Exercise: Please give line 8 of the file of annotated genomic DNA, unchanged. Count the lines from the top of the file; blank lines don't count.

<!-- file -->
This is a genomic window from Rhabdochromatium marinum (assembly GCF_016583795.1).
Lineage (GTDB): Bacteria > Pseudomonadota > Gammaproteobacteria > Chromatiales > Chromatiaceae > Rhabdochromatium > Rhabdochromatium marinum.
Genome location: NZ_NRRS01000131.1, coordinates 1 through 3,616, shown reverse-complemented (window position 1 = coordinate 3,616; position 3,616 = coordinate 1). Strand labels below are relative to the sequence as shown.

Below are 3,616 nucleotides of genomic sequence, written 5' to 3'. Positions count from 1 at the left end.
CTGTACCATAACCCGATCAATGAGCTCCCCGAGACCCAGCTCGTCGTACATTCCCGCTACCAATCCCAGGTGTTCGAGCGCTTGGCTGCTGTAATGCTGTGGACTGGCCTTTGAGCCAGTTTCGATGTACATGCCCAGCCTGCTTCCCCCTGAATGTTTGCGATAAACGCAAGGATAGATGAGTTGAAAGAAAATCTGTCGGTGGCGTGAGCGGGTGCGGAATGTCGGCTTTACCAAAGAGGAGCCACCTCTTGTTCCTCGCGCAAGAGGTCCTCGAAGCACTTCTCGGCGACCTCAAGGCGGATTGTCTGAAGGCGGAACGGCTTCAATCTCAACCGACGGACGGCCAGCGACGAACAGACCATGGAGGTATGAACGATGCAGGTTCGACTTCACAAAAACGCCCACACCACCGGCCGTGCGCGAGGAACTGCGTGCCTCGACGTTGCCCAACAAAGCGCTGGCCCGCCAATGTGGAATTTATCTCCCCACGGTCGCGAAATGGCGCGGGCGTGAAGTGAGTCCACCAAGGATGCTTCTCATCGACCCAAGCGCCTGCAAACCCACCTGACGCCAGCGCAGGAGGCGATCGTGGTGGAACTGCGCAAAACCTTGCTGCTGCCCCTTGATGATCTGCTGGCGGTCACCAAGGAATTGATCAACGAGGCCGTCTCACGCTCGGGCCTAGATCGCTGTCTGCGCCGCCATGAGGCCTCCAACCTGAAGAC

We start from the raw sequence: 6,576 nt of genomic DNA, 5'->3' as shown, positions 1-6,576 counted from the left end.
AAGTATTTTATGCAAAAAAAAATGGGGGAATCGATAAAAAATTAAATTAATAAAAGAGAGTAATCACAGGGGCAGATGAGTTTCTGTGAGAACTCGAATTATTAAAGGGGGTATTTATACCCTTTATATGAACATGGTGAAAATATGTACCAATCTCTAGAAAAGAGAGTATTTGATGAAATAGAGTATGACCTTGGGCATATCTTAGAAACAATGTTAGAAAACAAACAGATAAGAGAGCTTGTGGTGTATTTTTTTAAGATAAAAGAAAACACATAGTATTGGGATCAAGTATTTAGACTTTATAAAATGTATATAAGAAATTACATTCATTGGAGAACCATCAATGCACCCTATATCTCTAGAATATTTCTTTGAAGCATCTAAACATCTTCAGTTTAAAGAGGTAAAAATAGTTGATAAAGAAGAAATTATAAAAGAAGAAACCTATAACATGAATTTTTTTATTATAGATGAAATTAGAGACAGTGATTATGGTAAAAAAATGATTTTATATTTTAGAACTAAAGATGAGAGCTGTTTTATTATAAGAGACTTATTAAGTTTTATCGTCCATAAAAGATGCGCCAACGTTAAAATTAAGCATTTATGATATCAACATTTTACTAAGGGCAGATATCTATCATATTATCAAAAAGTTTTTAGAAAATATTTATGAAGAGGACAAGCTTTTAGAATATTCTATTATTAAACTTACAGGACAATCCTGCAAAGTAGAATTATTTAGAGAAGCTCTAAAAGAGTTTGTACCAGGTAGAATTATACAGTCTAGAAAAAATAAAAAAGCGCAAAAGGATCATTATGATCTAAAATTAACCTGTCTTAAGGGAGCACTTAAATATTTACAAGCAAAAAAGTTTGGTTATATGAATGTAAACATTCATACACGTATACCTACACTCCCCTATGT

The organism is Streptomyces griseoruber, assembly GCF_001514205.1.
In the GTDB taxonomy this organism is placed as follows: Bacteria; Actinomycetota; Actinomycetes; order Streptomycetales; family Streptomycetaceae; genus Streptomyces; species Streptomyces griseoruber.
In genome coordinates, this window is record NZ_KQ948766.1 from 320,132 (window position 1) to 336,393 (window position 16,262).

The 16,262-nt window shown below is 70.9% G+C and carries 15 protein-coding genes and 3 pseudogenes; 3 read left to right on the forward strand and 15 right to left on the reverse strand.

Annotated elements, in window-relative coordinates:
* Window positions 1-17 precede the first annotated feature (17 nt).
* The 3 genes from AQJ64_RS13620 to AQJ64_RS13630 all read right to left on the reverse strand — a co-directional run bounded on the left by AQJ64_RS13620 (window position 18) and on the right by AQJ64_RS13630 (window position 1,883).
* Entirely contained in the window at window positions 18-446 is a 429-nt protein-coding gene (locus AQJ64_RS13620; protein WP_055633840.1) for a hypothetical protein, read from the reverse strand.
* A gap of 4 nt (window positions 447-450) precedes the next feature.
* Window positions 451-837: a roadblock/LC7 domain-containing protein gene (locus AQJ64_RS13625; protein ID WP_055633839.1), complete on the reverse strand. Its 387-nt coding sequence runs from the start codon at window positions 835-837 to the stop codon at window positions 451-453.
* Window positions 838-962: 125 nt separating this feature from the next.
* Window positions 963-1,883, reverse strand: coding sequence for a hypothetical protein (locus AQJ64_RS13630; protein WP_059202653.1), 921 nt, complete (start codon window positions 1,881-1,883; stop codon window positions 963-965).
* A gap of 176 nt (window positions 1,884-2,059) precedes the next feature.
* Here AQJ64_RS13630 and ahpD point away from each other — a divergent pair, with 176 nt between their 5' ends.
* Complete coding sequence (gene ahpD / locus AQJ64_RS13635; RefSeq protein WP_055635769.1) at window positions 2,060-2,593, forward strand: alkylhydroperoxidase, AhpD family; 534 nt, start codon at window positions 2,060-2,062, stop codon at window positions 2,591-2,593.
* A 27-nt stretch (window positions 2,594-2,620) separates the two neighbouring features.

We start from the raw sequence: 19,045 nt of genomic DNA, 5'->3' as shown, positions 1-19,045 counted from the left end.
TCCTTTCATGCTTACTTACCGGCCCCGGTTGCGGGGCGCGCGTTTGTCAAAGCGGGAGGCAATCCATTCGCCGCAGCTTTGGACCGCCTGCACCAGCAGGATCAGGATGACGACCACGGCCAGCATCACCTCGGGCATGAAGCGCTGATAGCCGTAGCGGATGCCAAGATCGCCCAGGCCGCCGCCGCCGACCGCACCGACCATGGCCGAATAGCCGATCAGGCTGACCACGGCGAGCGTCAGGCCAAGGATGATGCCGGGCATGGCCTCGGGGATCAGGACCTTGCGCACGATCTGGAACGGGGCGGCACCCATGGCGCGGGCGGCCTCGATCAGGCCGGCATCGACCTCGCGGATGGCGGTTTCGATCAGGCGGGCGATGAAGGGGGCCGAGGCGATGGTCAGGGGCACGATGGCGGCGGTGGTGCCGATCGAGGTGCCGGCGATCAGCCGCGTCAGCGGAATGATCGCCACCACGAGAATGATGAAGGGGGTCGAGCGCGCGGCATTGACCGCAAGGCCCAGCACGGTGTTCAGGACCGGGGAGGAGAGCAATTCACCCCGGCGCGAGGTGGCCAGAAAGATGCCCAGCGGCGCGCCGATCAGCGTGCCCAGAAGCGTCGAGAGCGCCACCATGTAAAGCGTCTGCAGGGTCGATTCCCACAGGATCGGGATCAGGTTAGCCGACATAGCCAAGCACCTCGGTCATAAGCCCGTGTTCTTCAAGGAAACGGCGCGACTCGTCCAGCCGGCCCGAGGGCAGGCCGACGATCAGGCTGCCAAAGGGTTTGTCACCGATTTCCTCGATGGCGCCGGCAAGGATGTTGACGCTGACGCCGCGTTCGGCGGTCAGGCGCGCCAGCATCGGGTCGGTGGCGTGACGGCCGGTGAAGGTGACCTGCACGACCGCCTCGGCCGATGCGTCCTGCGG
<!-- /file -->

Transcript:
The organism is Streptomyces griseoruber, assembly GCF_001514205.1.